The facts behind inflation protection. Insurance companies provide inflation protection in two ways. Some offer the right to buy additional coverage in the future at the future price that will be possibly be charged by a company.
The caveat is that the new premium is based on your current age, which means it will be more expensive because it is more probable that you will need nursing care. The major disability here for is that the price of purchasing additional coverage increases hastily, and because of this, customers often decline the additional protection because they simply cannot afford it. Furthermore, when shopping, find out about which companies will disallow your right to buy more coverage in the future if you fail to purchase it when it is offered.
The second avenue to inflation protection is through automatic benefit increases. However, even in this case, while a daily benefit increases by a fixed percentage, carriers usually cap coverage at the end of one or two decades. Some companies may offer unlimited increases and others end benefits when a customer reaches age 80 or 85 and some use a "simple interest" approach, which adds to the daily benefit each year by a stated percentage of the original coverage.
Always buy a policy with automatic increases that are calculated using the compounded method.
The bottom line is that the cost of services will increase, not decrease. Long Term Care services are no different.
How much does it cost? Long Term Care services are very expensive. Therefore, it is critical to truly understand not only the costs that your policy may require, but also the costs of nursing homes, etc., in your area, as home care is also very costly. Be sure to ask your insurance agent about all of the details about all of the costs, as they can vary widely.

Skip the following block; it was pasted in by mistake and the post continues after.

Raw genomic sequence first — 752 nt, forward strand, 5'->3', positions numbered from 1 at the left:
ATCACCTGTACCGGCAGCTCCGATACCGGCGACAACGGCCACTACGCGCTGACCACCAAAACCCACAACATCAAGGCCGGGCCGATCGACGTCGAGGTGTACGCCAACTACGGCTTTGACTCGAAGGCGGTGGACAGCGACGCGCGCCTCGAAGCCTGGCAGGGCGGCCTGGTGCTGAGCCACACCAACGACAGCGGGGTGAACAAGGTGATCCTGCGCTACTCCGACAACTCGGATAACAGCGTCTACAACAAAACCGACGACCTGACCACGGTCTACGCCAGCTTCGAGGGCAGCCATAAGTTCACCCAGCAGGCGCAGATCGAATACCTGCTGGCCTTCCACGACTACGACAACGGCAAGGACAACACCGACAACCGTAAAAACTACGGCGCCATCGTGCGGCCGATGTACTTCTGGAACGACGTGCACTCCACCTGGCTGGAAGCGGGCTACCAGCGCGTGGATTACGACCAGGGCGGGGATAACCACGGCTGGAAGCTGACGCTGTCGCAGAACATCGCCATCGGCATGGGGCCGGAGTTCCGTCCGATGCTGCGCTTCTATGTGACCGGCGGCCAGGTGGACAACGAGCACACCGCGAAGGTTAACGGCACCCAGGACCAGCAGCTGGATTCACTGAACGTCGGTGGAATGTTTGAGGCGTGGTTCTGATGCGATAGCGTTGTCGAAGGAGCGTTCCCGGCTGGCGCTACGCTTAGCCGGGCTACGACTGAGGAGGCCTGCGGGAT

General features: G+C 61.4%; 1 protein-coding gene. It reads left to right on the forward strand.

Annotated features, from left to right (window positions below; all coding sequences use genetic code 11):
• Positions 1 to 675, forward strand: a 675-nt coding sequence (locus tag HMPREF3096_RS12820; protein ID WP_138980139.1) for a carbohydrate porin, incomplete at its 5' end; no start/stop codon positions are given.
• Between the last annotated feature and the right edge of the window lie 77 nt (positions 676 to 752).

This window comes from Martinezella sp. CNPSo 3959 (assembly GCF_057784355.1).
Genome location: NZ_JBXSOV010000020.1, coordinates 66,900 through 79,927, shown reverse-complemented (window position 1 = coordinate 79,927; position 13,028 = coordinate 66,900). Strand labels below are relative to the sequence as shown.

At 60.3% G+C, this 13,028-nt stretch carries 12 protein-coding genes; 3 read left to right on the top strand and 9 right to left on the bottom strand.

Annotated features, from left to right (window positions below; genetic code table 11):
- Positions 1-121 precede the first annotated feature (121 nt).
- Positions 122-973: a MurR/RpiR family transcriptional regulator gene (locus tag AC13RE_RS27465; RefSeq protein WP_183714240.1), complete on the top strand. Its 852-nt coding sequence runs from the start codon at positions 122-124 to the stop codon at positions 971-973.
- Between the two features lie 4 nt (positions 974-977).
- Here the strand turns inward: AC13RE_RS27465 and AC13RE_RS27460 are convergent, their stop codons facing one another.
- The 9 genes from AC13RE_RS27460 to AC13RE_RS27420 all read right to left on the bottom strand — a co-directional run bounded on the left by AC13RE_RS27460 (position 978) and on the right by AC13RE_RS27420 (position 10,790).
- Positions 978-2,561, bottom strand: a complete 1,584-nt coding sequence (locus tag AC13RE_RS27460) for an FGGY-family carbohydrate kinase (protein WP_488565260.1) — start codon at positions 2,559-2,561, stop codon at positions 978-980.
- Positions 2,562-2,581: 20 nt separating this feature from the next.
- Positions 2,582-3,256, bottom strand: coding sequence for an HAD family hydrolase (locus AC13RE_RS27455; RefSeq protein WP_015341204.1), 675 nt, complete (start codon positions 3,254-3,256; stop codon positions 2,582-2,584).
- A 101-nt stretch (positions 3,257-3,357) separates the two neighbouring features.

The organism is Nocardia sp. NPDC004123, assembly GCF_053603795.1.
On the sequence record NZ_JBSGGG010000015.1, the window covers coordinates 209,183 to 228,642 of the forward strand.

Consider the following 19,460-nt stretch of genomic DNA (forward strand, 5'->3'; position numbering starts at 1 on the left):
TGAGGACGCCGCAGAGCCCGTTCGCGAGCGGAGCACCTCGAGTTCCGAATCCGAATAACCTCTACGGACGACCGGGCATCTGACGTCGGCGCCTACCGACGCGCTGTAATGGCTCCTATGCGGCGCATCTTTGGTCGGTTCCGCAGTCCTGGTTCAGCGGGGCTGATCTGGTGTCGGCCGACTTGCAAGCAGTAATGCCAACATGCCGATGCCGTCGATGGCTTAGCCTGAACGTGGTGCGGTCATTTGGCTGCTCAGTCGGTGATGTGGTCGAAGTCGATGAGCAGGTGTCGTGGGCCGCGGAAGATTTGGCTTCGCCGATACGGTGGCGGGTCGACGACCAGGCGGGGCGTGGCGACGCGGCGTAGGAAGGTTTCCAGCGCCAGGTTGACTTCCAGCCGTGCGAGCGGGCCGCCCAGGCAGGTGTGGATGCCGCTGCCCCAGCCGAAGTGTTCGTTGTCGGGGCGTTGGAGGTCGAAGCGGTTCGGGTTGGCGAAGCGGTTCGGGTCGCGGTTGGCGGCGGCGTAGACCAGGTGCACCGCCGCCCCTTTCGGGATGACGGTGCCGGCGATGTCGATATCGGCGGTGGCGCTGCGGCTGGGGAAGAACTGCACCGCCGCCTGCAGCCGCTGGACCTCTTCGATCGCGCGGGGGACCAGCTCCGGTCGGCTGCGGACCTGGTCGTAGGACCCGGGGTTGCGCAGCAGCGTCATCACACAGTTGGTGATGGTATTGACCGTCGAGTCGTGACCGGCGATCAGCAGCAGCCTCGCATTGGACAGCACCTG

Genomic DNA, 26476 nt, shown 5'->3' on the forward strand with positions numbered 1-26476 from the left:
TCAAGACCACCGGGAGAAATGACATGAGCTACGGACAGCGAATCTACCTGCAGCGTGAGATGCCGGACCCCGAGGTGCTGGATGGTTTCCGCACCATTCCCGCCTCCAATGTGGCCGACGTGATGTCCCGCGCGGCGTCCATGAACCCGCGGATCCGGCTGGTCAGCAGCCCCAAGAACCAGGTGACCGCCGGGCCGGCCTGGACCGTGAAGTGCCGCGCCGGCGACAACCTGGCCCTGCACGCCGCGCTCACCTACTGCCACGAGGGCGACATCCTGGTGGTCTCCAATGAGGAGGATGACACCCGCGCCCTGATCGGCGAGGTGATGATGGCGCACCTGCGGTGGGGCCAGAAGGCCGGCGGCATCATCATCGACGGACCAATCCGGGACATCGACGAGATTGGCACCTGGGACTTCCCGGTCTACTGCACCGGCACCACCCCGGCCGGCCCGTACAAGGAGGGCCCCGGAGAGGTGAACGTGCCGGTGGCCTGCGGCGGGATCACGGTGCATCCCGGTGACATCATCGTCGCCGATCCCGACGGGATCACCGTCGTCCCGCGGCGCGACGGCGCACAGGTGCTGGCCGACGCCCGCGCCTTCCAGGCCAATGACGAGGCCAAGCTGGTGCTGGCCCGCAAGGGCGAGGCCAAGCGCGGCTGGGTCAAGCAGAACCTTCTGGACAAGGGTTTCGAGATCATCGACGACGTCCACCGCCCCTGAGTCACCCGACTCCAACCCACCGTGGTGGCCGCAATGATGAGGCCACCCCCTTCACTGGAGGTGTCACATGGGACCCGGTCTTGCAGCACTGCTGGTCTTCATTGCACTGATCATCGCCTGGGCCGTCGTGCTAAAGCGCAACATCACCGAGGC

Policies vary from company to company, so be sure to ask question and record them as they are explained.
In addition to the all of the above, try to have a thorough grasp about the following, prior to signing on the dotted line:
Start Dates and Elimination Periods
Most policies do not pay benefits until after a certain period, often called "an elimination" or a deductible period. This translates into the fact that benefits will begin 20, 30, 60, 90 or 100 days after one is properly admitted to a nursing home. Some policies have no elimination period and they generally cost more.
Having a reasonable waiting period during which you are personally responsible for your care (and costs) means that your insurance company will have to pay out fewer benefits and, consequently, underwriters can establish lower prices for contracts.
Waiving of Premiums
A provision that waives premium payments is quite common in health insurance policies, and discontinues your obligation, legally, to pay premiums if you are receiving benefits. Some companies cease billing as they make the first benefit payment, as others will wait 60 to 90 days. Often premiums are not waived while you are in a hospital or if you are receiving care at home.
Nonforfeiture benefits in policies provide that at least some benefits will be paid even if the buyer fails to keep up premium payments and the policy is cancelled for non-payment. The benefits provided are usually minimal, so, as with the rest of a policy, be sure to get to the nitty-gritty details before agreeing to the terms.
Article Directory: http://www.articletrunk.com
Kurt Stammberger is VP, Marketing at Healthia Inc. Healthia provides integrated comparison-shopping information on health care products and services, doctors and health insurance plans to empower the drive towards Consumer-Driven Health Care.
Please Rate this Article
Not yet Rated